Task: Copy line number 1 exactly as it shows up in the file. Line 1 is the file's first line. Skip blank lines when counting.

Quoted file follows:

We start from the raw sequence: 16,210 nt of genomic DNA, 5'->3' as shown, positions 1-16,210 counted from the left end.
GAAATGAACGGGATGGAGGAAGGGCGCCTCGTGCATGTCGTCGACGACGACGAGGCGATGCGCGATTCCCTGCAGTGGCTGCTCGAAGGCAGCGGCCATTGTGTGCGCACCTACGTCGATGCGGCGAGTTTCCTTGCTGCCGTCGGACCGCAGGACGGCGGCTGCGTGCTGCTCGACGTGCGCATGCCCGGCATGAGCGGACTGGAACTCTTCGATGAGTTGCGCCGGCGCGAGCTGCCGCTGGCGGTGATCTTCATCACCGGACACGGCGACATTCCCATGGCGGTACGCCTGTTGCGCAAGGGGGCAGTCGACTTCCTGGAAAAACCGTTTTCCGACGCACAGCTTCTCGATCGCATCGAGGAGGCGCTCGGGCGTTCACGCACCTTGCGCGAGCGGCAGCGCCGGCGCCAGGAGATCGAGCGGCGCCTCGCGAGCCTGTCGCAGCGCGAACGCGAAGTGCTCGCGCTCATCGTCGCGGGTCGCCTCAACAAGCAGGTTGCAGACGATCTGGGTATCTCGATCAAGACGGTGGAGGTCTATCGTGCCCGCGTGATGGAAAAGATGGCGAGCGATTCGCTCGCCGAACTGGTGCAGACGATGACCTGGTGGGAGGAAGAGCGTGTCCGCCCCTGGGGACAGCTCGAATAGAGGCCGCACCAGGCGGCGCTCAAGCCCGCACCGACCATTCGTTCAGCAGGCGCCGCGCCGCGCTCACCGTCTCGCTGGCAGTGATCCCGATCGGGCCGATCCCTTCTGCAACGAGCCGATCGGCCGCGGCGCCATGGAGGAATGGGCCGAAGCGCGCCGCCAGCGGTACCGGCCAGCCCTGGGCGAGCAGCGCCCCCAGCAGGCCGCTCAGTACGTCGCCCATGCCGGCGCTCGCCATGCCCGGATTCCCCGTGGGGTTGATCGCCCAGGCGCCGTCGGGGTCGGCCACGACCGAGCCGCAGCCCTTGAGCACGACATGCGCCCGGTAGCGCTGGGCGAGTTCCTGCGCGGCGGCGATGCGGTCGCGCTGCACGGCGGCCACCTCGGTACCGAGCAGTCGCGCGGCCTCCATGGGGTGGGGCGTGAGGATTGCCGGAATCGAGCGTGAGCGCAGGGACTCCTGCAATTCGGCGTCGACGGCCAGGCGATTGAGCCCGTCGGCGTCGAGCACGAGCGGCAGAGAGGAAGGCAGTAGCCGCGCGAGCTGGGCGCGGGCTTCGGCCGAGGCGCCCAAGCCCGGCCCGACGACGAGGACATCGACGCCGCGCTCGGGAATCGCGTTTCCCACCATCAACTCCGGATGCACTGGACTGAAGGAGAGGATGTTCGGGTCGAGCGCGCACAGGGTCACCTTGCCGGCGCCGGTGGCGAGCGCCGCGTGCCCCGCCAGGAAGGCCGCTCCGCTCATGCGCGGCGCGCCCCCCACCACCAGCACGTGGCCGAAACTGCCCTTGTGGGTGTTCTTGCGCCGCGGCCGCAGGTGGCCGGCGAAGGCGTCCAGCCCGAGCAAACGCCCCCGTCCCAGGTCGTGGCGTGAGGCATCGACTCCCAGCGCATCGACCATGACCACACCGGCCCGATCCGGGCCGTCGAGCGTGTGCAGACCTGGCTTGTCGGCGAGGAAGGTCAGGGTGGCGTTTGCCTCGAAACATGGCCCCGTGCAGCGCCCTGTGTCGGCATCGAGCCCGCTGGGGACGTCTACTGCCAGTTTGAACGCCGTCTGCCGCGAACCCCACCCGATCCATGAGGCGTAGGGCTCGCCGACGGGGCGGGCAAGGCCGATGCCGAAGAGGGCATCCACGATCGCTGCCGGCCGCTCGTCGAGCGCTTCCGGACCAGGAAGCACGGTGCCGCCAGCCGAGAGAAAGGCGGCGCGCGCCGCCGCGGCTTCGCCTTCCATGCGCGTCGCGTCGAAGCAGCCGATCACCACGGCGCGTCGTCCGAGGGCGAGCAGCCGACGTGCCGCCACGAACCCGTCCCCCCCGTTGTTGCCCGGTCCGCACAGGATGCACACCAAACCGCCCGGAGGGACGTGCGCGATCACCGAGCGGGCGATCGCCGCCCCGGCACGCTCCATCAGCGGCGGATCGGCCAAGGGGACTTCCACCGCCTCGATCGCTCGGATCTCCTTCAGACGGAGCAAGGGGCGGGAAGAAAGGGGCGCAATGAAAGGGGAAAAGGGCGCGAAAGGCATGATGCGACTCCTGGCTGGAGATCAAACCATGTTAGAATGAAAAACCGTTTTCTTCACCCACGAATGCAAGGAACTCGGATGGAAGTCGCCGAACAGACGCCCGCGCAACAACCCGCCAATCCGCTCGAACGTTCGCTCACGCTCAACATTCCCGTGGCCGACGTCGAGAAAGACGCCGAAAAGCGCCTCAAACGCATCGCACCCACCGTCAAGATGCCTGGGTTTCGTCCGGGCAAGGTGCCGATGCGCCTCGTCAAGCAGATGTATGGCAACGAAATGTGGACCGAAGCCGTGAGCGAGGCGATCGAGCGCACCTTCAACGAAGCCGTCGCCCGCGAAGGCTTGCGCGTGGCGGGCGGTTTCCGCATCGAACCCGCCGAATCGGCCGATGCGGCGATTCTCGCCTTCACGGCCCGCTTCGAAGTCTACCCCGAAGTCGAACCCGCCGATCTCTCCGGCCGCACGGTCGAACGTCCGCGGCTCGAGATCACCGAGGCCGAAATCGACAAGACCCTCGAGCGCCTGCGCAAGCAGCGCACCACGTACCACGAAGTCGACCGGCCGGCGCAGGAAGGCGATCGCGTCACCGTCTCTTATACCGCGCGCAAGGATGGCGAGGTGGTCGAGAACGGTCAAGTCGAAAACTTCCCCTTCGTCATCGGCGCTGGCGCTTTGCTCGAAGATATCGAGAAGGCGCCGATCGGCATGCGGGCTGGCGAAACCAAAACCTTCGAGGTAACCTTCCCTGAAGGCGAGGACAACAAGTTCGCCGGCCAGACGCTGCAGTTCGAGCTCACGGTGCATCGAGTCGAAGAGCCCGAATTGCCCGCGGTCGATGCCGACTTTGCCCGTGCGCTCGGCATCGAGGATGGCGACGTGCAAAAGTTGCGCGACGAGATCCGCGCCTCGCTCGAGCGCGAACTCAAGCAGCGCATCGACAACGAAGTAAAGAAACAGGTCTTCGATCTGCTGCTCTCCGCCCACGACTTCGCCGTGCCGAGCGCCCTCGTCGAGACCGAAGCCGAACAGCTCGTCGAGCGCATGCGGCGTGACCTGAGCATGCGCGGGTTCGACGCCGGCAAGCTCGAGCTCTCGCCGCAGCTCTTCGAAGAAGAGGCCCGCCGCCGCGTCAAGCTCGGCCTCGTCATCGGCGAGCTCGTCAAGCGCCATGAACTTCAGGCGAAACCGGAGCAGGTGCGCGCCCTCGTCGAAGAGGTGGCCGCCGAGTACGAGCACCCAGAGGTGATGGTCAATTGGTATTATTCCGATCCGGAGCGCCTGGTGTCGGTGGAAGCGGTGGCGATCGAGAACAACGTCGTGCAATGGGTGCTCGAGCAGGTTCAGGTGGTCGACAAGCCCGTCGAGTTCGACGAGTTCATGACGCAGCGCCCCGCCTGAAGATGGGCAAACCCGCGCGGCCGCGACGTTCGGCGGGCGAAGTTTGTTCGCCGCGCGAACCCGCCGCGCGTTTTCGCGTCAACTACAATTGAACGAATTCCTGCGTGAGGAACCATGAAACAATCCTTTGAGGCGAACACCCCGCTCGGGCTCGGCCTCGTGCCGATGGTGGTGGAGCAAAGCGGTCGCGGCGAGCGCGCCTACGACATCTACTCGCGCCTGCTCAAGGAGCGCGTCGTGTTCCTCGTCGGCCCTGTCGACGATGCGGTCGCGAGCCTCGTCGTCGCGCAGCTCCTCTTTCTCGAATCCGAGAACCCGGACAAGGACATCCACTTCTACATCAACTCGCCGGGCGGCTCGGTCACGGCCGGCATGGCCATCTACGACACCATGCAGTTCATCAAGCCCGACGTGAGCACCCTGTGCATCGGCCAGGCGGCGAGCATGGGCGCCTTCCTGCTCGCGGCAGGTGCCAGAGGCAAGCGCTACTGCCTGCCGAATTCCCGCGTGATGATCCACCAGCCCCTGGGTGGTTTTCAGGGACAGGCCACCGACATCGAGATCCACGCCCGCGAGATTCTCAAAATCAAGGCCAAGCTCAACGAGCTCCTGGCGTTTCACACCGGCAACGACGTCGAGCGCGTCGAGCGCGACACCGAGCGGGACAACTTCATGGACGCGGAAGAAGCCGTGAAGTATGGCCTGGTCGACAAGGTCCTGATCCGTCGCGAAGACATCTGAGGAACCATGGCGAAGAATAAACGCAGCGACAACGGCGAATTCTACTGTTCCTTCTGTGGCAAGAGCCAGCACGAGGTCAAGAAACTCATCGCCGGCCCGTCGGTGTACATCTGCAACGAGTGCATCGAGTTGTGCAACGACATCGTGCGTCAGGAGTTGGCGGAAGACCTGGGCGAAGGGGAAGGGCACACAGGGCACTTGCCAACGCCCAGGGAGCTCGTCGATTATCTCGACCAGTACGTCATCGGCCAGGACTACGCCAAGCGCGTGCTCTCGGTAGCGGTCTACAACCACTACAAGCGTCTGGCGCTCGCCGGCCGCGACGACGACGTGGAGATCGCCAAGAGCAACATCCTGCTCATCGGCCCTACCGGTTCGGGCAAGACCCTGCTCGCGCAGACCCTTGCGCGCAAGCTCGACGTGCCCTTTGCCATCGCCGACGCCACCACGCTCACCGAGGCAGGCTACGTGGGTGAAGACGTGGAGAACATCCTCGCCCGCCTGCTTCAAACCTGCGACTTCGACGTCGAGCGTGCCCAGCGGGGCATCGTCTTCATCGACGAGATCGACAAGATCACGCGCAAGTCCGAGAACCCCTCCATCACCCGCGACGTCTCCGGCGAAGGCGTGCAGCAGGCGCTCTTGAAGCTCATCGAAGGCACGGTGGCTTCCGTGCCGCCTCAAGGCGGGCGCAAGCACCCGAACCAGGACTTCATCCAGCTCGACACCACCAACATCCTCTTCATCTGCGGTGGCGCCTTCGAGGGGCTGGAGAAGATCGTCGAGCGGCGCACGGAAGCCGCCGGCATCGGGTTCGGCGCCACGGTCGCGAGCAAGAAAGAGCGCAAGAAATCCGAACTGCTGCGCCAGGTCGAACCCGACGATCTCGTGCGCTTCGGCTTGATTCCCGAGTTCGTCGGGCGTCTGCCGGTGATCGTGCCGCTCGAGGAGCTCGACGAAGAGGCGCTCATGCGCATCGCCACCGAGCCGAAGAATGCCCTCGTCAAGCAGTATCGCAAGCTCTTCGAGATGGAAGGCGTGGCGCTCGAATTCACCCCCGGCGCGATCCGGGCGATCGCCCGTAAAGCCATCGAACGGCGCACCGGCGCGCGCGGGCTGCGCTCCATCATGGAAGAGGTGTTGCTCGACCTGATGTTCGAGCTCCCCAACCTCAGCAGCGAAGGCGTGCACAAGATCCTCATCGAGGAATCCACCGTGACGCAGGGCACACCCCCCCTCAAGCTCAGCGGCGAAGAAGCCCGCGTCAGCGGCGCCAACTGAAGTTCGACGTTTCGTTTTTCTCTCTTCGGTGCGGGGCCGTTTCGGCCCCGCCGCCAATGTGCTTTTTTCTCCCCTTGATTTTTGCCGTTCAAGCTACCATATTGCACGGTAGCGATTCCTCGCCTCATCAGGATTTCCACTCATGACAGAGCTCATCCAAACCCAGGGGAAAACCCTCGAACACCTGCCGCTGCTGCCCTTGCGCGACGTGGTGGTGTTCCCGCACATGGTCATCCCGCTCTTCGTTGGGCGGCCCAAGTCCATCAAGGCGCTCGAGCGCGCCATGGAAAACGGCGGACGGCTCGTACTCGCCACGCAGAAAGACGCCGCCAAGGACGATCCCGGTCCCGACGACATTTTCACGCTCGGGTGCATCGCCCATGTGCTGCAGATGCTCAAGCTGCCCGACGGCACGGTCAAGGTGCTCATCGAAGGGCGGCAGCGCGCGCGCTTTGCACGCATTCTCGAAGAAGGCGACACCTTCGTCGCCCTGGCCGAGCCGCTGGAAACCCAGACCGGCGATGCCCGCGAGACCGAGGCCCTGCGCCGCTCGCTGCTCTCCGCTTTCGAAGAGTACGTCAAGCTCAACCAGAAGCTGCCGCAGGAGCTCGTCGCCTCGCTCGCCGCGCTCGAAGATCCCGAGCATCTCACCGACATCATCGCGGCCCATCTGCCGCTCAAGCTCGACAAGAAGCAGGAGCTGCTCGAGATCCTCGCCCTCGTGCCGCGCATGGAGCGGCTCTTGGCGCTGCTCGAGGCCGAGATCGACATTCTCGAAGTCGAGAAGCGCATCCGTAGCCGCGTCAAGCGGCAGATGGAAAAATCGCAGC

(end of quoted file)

We start from the raw sequence: 16,210 nt of genomic DNA, 5'->3' as shown, positions 1-16,210 counted from the left end.